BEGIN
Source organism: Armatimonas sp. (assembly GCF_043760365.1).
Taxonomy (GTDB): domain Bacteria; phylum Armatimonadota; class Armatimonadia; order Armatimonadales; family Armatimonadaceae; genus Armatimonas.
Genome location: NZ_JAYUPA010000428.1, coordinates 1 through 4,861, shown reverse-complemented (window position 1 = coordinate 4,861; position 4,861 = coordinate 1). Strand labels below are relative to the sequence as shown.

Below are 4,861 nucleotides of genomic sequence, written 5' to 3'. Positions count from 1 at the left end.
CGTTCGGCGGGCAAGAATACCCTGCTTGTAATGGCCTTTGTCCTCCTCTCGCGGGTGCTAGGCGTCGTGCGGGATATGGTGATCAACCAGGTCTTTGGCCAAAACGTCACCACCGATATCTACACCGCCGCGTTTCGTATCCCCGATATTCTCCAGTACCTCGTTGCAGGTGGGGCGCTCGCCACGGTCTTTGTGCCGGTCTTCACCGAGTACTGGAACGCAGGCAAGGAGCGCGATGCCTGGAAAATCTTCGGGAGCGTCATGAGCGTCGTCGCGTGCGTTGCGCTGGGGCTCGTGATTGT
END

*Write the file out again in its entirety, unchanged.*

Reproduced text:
Source organism: Armatimonas sp. (assembly GCF_043760365.1).
Taxonomy (GTDB): domain Bacteria; phylum Armatimonadota; class Armatimonadia; order Armatimonadales; family Armatimonadaceae; genus Armatimonas.
Genome location: NZ_JAYUPA010000428.1, coordinates 1 through 4,861, shown reverse-complemented (window position 1 = coordinate 4,861; position 4,861 = coordinate 1). Strand labels below are relative to the sequence as shown.

Below are 4,861 nucleotides of genomic sequence, written 5' to 3'. Positions count from 1 at the left end.
CGTTCGGCGGGCAAGAATACCCTGCTTGTAATGGCCTTTGTCCTCCTCTCGCGGGTGCTAGGCGTCGTGCGGGATATGGTGATCAACCAGGTCTTTGGCCAAAACGTCACCACCGATATCTACACCGCCGCGTTTCGTATCCCCGATATTCTCCAGTACCTCGTTGCAGGTGGGGCGCTCGCCACGGTCTTTGTGCCGGTCTTCACCGAGTACTGGAACGCAGGCAAGGAGCGCGATGCCTGGAAAATCTTCGGGAGCGTCATGAGCGTCGTCGCGTGCGTTGCGCTGGGGCTCGTGATTGT